How to find/identify large commits in git history?


I have a 300 MB git repo. The total size of my currently checked-out files is 2 MB, and the total size of the rest of the git repo is 298 MB. This is basically a code-only repo that should not be more than a few MB.

I suspect someone accidentally committed some large files (video, images, etc), and then removed them... but not from git, so the history still contains useless large files. How can find the large files in the git history? There are 400+ commits, so going one-by-one is not practical.

NOTE: my question is not about how to remove the file, but how to find it in the first place.


🚀 A blazingly fast shell one-liner 🚀

This shell script displays all blob objects in the repository, sorted from smallest to largest.

For my sample repo, it ran about 100 times faster than the other ones found here.
On my trusty Athlon II X4 system, it handles the Linux Kernel repository with its 5.6 million objects in just over a minute.

The Base Script

git rev-list --objects --all |
  git cat-file --batch-check='%(objecttype) %(objectname) %(objectsize) %(rest)' |
  sed -n 's/^blob //p' |
  sort --numeric-sort --key=2 |
  cut -c 1-12,41- |
  $(command -v gnumfmt || echo numfmt) --field=2 --to=iec-i --suffix=B --padding=7 --round=nearest

When you run above code, you will get nice human-readable output like this:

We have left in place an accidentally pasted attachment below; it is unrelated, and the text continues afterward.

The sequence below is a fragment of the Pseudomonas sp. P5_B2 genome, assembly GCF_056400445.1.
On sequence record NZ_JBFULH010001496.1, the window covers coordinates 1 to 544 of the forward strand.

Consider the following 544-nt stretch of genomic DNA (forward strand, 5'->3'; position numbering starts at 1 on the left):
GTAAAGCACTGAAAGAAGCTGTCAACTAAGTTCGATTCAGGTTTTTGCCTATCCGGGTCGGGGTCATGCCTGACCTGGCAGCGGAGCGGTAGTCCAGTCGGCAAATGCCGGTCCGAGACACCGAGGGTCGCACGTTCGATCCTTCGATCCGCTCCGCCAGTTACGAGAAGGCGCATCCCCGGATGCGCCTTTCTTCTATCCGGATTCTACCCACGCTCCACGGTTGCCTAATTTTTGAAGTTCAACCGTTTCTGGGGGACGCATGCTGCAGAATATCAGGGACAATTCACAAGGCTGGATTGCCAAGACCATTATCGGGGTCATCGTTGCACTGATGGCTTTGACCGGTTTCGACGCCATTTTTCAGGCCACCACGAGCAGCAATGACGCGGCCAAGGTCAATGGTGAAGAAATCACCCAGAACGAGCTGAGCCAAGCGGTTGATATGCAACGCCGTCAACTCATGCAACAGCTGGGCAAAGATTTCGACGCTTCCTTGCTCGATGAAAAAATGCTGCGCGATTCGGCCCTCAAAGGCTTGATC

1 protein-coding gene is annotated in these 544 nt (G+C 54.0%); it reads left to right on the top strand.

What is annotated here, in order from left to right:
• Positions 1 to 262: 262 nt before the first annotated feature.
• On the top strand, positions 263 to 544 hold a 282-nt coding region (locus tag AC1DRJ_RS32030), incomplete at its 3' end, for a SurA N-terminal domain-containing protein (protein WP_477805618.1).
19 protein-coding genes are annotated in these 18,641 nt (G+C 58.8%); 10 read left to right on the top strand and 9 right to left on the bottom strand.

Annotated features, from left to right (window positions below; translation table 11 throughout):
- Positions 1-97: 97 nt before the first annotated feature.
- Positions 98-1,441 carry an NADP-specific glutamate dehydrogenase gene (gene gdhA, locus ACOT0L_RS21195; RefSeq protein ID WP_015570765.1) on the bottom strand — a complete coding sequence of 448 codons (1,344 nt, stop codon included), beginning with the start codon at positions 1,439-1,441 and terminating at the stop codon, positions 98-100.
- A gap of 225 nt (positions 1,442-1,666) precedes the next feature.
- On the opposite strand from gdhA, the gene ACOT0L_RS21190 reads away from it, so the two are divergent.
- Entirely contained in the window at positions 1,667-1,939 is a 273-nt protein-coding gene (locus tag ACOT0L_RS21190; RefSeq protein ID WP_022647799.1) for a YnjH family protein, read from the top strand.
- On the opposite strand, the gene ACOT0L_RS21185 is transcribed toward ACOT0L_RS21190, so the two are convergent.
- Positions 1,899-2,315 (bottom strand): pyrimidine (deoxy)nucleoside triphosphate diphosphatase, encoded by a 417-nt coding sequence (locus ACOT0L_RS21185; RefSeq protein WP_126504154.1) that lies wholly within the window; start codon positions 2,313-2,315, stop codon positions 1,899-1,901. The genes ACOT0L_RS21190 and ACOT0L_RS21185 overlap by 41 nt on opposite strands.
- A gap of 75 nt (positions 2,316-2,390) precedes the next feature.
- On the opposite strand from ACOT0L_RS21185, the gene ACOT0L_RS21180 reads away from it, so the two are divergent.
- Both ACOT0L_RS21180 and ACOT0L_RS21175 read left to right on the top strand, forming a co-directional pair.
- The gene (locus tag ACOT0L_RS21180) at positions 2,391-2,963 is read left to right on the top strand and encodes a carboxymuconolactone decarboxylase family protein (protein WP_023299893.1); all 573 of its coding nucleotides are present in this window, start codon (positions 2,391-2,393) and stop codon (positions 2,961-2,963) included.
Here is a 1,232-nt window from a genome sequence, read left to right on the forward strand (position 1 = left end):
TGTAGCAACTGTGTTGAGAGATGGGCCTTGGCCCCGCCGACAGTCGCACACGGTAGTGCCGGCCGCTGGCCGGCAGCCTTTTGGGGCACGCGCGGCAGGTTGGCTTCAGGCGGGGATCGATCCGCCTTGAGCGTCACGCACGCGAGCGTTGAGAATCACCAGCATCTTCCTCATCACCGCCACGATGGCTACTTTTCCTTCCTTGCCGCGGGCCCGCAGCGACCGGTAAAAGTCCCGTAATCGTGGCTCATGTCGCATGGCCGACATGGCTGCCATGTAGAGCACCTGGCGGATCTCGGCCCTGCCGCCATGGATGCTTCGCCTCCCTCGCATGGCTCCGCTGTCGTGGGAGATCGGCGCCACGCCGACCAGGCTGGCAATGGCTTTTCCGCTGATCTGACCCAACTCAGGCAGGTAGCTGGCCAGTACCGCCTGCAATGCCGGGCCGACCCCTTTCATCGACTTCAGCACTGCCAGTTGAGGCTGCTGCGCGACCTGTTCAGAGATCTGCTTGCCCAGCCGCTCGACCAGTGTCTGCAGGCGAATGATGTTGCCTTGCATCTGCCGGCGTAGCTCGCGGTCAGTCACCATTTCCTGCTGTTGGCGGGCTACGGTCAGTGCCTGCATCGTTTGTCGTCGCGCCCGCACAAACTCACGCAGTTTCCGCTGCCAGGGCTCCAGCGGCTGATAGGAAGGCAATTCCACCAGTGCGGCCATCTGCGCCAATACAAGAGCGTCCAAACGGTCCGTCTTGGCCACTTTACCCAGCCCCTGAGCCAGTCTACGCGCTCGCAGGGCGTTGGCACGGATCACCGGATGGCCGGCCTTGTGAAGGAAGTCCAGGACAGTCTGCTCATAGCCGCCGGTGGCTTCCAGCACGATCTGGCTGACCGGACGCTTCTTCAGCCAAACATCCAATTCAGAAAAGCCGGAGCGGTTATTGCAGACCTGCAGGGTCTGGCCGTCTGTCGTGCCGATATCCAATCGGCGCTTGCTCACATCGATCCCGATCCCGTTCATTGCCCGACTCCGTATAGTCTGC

0d99bb931299  530KiB path/to/some-image.jpg
2ba44098e28f   12MiB path/to/hires-image.png
bd1741ddce0d   63MiB path/to/some-video-1080p.mp4

macOS users: Since numfmt is not available on macOS, you can either omit the last line and deal with raw byte sizes or brew install coreutils.


To achieve further filtering, insert any of the following lines before the sort line.

To exclude files that are present in HEAD, insert the following line:

grep -vF --file=<(git ls-tree -r HEAD | awk '{print $3}') |

To show only files exceeding given size (e.g. 1 MiB = 220 B), insert the following line:

awk '$2 >= 2^20' |

Output for Computers

To generate output that's more suitable for further processing by computers, omit the last two lines of the base script. They do all the formatting. This will leave you with something like this:

0d99bb93129939b72069df14af0d0dbda7eb6dba 542455 path/to/some-image.jpg
2ba44098e28f8f66bac5e21210c2774085d2319b 12446815 path/to/hires-image.png
bd1741ddce0d07b72ccf69ed281e09bf8a2d0b2f 65183843 path/to/some-video-1080p.mp4


File Removal

For the actual file removal, check out this SO question on the topic.

Understanding the meaning of the displayed file size

What this script displays is the size each file would have in the working directory. If you want to see how much space a file occupies if not checked out, you can use %(objectsize:disk) instead of %(objectsize). However, mind that this metric also has its caveats, as is mentioned in the documentation.

More sophisticated size statistics

Sometimes a list of big files is just not enough to find out what the problem is. You would not spot directories or branches containing humongous numbers of small files, for example.

So if the script here does not cut it for you (and you have a decently recent version of git), look into git-filter-repo --analyze or git rev-list --disk-usage (examples).

Can I make 'git diff' only display the line numbers AND changed file names?

Rollback a Git merge